The working-level anti-trafficking unit within the Ministry of National Security worked under the TPPC on the coordination of anti-trafficking training and hosted a variety of anti-trafficking activities around the country. The TPPC made awareness presentations to schools, reaching more than 800 school and work-life students, teachers, and parents. For the third year, the government held a weeklong anti-trafficking fair and awareness walk, including more than 400 church members, hosted online chats on social media, produced public service announcements on four radio stations and a television station, and placed billboards around the country. The government also conducted anti-trafficking training with labor inspectors and immigration officials. The government disseminated a report from an internationally funded project to build capacity for anti-trafficking training and awareness activities and for strengthening regional cooperation. The government did not report any trafficking calls to the hotline, explaining that people prefer to call other emergency numbers or individual members of the TPPC with whom they are familiar; no calls of this nature were reported. The government did not make efforts to reduce the demand for commercial sex acts. The government did not provide anti-trafficking training to its diplomatic personnel.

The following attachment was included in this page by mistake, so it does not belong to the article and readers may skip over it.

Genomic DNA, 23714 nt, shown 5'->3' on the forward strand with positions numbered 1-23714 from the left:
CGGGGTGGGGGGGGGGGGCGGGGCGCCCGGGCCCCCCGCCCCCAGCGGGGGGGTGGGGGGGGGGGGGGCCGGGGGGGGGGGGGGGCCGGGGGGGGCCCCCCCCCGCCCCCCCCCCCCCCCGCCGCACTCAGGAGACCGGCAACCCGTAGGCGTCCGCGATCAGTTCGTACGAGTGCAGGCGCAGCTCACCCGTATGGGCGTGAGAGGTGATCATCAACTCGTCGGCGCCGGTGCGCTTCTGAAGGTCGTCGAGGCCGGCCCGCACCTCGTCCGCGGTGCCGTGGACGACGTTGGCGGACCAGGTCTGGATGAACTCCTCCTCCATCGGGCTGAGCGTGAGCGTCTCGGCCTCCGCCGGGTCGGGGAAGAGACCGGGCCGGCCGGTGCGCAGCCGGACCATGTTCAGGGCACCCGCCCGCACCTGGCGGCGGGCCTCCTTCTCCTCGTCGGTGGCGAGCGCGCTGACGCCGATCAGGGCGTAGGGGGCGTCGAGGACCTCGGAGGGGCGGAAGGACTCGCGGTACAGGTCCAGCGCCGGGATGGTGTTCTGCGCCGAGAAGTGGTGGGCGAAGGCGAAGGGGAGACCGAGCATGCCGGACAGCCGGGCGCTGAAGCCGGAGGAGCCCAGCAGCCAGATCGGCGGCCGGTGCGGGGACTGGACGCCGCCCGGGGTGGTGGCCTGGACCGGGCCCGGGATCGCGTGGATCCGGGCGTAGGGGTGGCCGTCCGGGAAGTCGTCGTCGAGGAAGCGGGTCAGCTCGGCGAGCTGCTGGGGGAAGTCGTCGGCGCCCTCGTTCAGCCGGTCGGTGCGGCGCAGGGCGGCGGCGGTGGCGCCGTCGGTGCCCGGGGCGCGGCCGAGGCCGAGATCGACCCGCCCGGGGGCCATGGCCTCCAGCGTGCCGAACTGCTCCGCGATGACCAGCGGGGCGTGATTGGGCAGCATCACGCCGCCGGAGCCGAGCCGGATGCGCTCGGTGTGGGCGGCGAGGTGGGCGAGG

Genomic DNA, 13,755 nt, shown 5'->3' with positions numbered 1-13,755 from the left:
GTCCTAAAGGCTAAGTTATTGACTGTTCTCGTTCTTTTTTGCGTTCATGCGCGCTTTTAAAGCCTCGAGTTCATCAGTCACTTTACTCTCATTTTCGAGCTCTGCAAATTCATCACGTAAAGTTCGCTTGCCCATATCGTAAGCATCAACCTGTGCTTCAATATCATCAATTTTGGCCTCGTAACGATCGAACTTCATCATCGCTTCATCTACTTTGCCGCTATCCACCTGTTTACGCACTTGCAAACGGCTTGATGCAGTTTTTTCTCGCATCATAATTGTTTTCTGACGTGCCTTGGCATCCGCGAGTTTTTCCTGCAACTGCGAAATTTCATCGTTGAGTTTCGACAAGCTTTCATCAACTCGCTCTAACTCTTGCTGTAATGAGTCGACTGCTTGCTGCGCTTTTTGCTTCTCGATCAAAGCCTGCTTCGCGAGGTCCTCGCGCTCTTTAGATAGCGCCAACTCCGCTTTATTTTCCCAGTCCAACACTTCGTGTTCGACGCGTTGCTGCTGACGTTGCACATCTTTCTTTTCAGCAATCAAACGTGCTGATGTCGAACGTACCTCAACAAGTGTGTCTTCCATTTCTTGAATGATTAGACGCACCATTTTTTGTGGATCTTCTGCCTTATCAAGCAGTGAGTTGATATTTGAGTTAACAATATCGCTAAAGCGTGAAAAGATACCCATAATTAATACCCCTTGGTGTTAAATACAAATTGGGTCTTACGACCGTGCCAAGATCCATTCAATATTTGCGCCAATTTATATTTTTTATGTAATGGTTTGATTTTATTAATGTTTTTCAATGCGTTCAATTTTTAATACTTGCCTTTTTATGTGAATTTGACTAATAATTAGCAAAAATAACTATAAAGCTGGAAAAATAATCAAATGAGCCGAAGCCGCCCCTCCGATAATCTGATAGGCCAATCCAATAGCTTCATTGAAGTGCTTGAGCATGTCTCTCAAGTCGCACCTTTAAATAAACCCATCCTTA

TRAFFICKING PROFILE

As reported over the past five years, human traffickers exploit domestic and foreign victims in Antigua and Barbuda, and traffickers exploit victims from Antigua and Barbuda abroad. Documented and undocumented immigrants from the Caribbean region, notably Jamaica, Guyana, and the Dominican Republic, were identified as victims of sex trafficking and forced labor. Authorities reported an increased number of trafficking victims in multiple-destination trafficking, arriving in Antigua and Barbuda for a few months before their traffickers exploited them in other Caribbean countries, such as St. Kitts and Nevis and Barbados. Sex trafficking occurs in bars, taverns, and brothels, including with minor girls. There are anecdotal reports of parents and caregivers subjecting children to sex trafficking. Forced labor, including of children, occurs in domestic service and the retail sector, particularly in family-owned businesses. There were reports of trafficking-related complicity by police officers who tend to receive administrative sanctions instead of being tried under the trafficking law.

U.S. Department of State